The Real Estate Industry Paradox

By Muldavin, Scott R. | Real Estate Issues, Summer 1999 | Go to article overview
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The Real Estate Industry Paradox


Muldavin, Scott R., Real Estate Issues


The real estate industry is a paradox. Just as property markets achieve their most stable equilibrium in recent history, real estate investors, lenders, and service providers must scramble to meet today's unprecedented challenges.

With real estate property markets in their most stable condition in 20 years, it would seemingly be logical to heed age old advice such as "sticking to the knitting" or focus on "blocking and tackling" in order to maintain market position and returns as overall market growth moderates. However, given structural changes in market cycles, the growth of the public real estate securities markets, and the surge of successful "applications" of technology to real estate, such strategies are unlikely to succeed.

Real estate companies of all types and sizes need to carefully reflect on their investment choices; take a more sophisticated look at their customers, products, and alliance partners; and adopt strategic decision-making frameworks similar to those that have driven the success of many corporations in America that have adapted themselves to the new global economy.

WHY IS CHANGE REQUIRED WHEN MARKETS ARE SO STABLE?

Stable Markets

Stable markets themselves are at the root of much of the change necessary in the real estate industry. Most important, the more stable equilibrium in the real estate property markets today is not just a passing phase, but the beginning of a much less volatile market than has been experienced during the last 15 years.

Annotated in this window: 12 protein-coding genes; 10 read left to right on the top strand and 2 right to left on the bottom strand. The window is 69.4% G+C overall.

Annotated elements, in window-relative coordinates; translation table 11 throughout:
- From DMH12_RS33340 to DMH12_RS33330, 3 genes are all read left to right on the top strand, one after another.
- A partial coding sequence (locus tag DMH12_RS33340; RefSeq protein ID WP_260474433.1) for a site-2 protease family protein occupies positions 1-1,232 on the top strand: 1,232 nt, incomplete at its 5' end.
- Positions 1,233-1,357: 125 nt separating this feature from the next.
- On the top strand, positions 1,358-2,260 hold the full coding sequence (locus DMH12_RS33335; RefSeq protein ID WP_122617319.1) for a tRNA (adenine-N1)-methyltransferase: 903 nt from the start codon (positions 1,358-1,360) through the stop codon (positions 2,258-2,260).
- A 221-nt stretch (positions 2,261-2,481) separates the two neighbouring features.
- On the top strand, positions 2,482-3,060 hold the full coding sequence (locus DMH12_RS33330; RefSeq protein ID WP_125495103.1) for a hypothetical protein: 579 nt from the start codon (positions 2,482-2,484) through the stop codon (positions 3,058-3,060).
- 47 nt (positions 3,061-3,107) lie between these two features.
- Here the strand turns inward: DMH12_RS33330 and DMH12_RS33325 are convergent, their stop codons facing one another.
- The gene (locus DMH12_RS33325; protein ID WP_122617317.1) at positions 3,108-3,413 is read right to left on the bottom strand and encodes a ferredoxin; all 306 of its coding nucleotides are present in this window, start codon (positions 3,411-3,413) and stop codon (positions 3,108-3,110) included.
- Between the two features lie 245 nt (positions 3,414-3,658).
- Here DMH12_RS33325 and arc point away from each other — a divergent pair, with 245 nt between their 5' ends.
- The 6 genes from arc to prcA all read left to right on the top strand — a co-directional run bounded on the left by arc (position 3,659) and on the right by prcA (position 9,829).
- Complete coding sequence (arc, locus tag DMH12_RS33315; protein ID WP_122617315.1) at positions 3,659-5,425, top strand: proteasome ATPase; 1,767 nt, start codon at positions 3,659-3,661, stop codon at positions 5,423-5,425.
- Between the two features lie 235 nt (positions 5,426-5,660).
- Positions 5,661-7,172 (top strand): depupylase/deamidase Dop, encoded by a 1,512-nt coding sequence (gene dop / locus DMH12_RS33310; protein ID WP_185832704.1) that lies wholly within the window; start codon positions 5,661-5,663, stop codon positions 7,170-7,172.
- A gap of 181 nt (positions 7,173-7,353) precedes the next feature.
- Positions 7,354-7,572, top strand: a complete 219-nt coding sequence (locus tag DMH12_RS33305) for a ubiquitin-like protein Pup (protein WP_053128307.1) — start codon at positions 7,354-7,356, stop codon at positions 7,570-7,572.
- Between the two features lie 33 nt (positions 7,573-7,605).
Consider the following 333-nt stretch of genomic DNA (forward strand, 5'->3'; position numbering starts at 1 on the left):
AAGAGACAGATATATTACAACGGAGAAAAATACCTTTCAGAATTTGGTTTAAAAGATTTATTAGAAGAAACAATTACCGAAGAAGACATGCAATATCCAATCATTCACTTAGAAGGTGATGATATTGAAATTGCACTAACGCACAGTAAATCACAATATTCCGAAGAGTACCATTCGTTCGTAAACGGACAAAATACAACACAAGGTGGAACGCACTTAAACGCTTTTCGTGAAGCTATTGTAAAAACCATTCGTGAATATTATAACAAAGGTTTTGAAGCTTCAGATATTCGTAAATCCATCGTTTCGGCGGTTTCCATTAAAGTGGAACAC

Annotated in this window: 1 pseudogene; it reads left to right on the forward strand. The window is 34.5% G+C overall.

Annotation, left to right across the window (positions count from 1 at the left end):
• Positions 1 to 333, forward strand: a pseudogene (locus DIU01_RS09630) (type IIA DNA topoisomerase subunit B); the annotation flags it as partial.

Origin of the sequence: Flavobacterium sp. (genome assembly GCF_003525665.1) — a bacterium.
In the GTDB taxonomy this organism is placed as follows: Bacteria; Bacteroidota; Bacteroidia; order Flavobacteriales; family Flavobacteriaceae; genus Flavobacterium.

As shown in Exhibit 1, the last 15 years have seen a dramatic period of excess capital and overbuilding in the mid-to-late 1980s, followed by an equally dramatic decline in capital and property values during the early 1990s. Capital flows since 1996 have been strong, but fairly close to the average of the last 18 years on an inflation-adjusted basis. Furthermore, construction levels for all property types on a national basis remain well within long-term norms; early signs of overbuilding in 1998 led to a strong corrective reaction by the industry.

Given structural changes in the finance system, the tax system, information availability, and the ownership of real estate, the likelihood of highly volatile market cycles on a national basis over the next 10 years is remote. This does not mean that there will not be overbuilding and/or capital shortages in certain property types or geographic regions, but overall, the volatility of market cycles should be much reduced over recent history.

Since most of the major real estate businesses today either started or grew dramatically during the last 15 years, and their cultures and businesses reflect an entrepreneurial orientation built around market volatility, reduced market volatility will require investors and lenders to change risk management systems and return goals and force service providers to focus on their customers, products, and potential merger and acquisition candidates to improve their productivity, pricing, and service.

Public Securities Market Growth

A second key change forcing greater sophistication by real estate companies is the development of the public securities industry during the last 10 years. The REIT and CMBS markets have grown from $27 billion in 1990 to nearly $360 billion today. For certain properties and mortgages, REITs and mortgage conduits have become the dominant providers of new capital.

The real estate securities markets are particularly important to monitor because they react so strongly to non-real estate related investment issues. For example, due to concerns over Russian credit, the Brazilian economy, and a few other non-real estate related issues, the CMBS market collapsed in late summer of 1998, pushing mortgage spreads up over 100 basis points, and closing down the mortgage market for many lenders and borrowers.

Similarly, the REIT industry began a steep decline in the summer of 1998 finishing the year with a negative 18 percent return and experiencing market value declines of 20 percent to 50 percent from their peak in October of 1997.

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